Diary of Charles Francis Adams, volume 4

Tuesday. 20th. CFA Tuesday. 20th. CFA
Tuesday. 20th.

Fine morning. Clear and windy as the day advanced which very rapidly increased the cold. Morning at the Office for an hour, arranging Papers, and draughting Accounts. I then went down to the Athenaeum and to see two Pictures of the State of Man in Paradise and his expulsion; by a man named Dubufe said to have been painted for Charles 10.1 They are good, the figures of the man and woman seem to me to express every thing that can be imagined of beauty in the human form. But I do not like the appearance of the Snake, the idea is that Satan is whispering into her ear, but there is no corresponding expression in her face. Purity and love, implicit faith in her husband are expressed but nothing like a conception of sin. The other and less pleasing picture is disfigured by a similar introduction of Satan. This may claim the greater technical merit as a powerful specimen of foreshortening. It seems to me however to be liable to greater objections. The scene is an unpleasant one. It represents a storm, but there is no clearness in the background. No one can tell whether it is the sea or a river or any thing but water, and clouds and smoke. The effect of the light is however very well done. I passed an hour there and was gratified. These pictures however commonly meet with an objection here, that I do not urge because I do not think it sound, their indelicacy. We have vastly too much of the “seeming pure.”

After a walk and dining, I rode to Quincy, examined the state of the things, gave orders respecting them, and returned home to Tea. Cheerless enough is the Country in winter. Mr. Brooks came in for a 403few moments. He goes to morrow to Washington. Finished, le Trepied d’Helene.2

1.

Probably Claude Marie Dubufe (1790–1864), whose work was included in later exhibitions (Mabel M. Swan, The Athenaeum Gallery, Boston, 1940, p. 221).

2.

CFA’s translation, “The Tripod of Helen,” from Marmontel, first contemplated on 11 Nov. and begun on the 15th, is in the Adams Papers (Microfilms, Reel No. 318). The project may have initially suggested itself to CFA during his recent reading of some of his father’s contributions to the Port Folio (entry for 15 Oct., above). In the issues for 8, 15, 22, and 29 Oct. 1803 is a translation, “The Tripod of Helen,” which in JQA’s copy of the Port Folio now at MBAt is initialed as having been made by JQA. CFA began to read Marmontel on 6 November.

Wednesday. 21st. CFA Wednesday. 21st. CFA
Wednesday. 21st.

Morning quite sharp. Upon going down to the Office I found the whole street in commotion, in consequence of a fire which had taken place in the City Hall and the opposite side of the Street. It seems that this morning a fire was discovered in the building in State Street occupied by Mr. Derby and other Lawyers — That it got in under the Slates and spread over the whole Roof. The loss is considerable to the City, as much from damage in extinguishing it as from fire—For in such cases the violence of two elements is about equally to be dreaded.1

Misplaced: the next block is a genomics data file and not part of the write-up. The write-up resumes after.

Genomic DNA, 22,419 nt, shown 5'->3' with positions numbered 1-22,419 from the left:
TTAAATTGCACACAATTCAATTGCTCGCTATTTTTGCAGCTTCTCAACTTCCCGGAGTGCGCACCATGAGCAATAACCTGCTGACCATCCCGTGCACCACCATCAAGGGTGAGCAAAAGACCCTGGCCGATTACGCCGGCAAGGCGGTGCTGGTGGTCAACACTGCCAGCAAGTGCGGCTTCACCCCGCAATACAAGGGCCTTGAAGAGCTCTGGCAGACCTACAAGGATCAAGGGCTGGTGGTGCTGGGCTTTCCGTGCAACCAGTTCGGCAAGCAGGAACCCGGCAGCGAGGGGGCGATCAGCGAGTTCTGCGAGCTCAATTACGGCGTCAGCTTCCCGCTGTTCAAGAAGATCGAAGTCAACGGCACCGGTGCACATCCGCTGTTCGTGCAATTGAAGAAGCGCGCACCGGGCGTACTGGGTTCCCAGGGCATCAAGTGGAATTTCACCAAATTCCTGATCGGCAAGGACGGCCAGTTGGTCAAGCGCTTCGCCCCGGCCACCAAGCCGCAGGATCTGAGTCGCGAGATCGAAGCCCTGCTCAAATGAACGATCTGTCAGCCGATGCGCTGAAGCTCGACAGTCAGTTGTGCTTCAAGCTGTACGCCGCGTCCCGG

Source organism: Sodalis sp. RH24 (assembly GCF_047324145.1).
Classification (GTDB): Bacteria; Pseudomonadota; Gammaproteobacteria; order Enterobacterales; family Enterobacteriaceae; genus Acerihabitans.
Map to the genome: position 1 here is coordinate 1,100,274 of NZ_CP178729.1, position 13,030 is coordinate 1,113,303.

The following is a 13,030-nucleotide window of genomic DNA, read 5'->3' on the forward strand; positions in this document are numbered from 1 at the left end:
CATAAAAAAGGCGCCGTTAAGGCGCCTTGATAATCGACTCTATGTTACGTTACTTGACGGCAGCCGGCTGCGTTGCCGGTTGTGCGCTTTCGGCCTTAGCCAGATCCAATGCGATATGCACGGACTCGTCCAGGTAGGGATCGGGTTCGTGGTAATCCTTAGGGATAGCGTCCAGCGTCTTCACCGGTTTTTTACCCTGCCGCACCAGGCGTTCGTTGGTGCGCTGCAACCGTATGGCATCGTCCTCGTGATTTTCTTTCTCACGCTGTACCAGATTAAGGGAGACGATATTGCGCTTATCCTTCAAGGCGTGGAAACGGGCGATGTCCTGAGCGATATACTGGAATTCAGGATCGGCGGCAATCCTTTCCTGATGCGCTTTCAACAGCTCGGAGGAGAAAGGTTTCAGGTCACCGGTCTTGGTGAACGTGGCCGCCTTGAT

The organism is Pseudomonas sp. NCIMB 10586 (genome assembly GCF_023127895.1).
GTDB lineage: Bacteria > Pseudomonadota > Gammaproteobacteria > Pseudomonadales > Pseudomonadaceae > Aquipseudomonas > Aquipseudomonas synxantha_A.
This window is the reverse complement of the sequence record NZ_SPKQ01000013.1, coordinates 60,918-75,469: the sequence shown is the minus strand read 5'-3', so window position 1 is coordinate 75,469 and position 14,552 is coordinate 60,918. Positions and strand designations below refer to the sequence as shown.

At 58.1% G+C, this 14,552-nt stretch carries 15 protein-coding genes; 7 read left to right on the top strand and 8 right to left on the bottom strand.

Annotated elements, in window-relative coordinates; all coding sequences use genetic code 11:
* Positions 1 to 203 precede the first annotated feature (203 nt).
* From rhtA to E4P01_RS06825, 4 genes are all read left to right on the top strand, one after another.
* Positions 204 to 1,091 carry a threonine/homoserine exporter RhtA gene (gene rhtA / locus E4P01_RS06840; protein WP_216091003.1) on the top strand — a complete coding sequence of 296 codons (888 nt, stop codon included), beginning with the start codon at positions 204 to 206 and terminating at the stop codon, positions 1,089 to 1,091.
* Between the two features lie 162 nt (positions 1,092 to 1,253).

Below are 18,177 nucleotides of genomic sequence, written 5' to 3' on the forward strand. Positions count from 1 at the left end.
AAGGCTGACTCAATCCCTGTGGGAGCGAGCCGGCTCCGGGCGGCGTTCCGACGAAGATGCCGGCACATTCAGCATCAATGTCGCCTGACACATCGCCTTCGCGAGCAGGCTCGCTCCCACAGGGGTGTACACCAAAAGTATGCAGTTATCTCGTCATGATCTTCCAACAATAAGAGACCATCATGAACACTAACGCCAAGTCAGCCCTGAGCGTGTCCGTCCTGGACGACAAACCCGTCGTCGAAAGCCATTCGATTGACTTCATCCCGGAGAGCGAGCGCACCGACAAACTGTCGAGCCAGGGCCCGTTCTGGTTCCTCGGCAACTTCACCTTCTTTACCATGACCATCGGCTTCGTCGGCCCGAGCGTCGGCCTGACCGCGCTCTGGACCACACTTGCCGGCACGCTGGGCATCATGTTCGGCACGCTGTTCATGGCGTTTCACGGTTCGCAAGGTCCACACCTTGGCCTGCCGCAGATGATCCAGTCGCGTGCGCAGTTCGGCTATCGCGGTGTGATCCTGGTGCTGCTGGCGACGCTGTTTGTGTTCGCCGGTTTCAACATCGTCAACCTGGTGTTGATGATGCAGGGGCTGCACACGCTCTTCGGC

Read Lingard very industriously today and compared him with Hume. He certainly makes a specious case. Walk before dinner. Afternoon, writing upon Antimasonry. Evening reading to my Wife. After which I dawdled over German grammar and four Stanzas of the first Canto of Ariosto.2

1.

The fire had been discovered at 4 a.m. in the building numbered 14 and 16 State Street, owned by the heirs of William Dehon and occupied by E. Haskett Derby, Cornelius Coolidge, and other lawyers and brokers. By 6 o’clock the fire had spread to the roof of the City Hall and was not extinguished for three more hours (Boston Daily Advertiser & Patriot, 22 Nov., p. 2, col. 1).

2.

CFA’s earlier reading of Ariosto’s Orlando Furioso had been in an English translation (above, entry for 18 Feb.). The poem in the original Italian is in the first and second volumes of the edition of the Opere published at Bassano, 1771, in 4 vols., now at MQA. JQA’s bookplate is affixed.

Thursday. 22nd. CFA Thursday. 22nd. CFA
Thursday. 22nd.

Cloudy and dark with rain. I went to the Office as usual, but a considerable part of my morning was engrossed at Cunningham’s Auction Room whither I went to buy a German Dictionary. I do not think that I made much by my bargain. In my opinion bargains are not very often made at auction. I did not succeed in getting any thing else I wanted. Walk notwithstanding the rain.

404

Afternoon, finished No. 2 on Antimasonry. I think it good. At any rate the occupation makes my time light enough upon my hands.

Evening quiet at home. Read with my wife part of the little Tale of Undine in French taken from the German.1 And afterwards hung over the German Grammar, with a stanza or two of Ariosto. The acquisition of language is tiresome. I detest the mud of the Grammars. Received letters from both my parents who are safe arrived at Washington.2

1.

La Motte Fouqué’s Undine had been translated into French by I. Montolieu and published at Paris in 1822 as Ondine.

2.

JQA to CFA, 15 Nov. (Adams Papers). The letter from LCA is missing.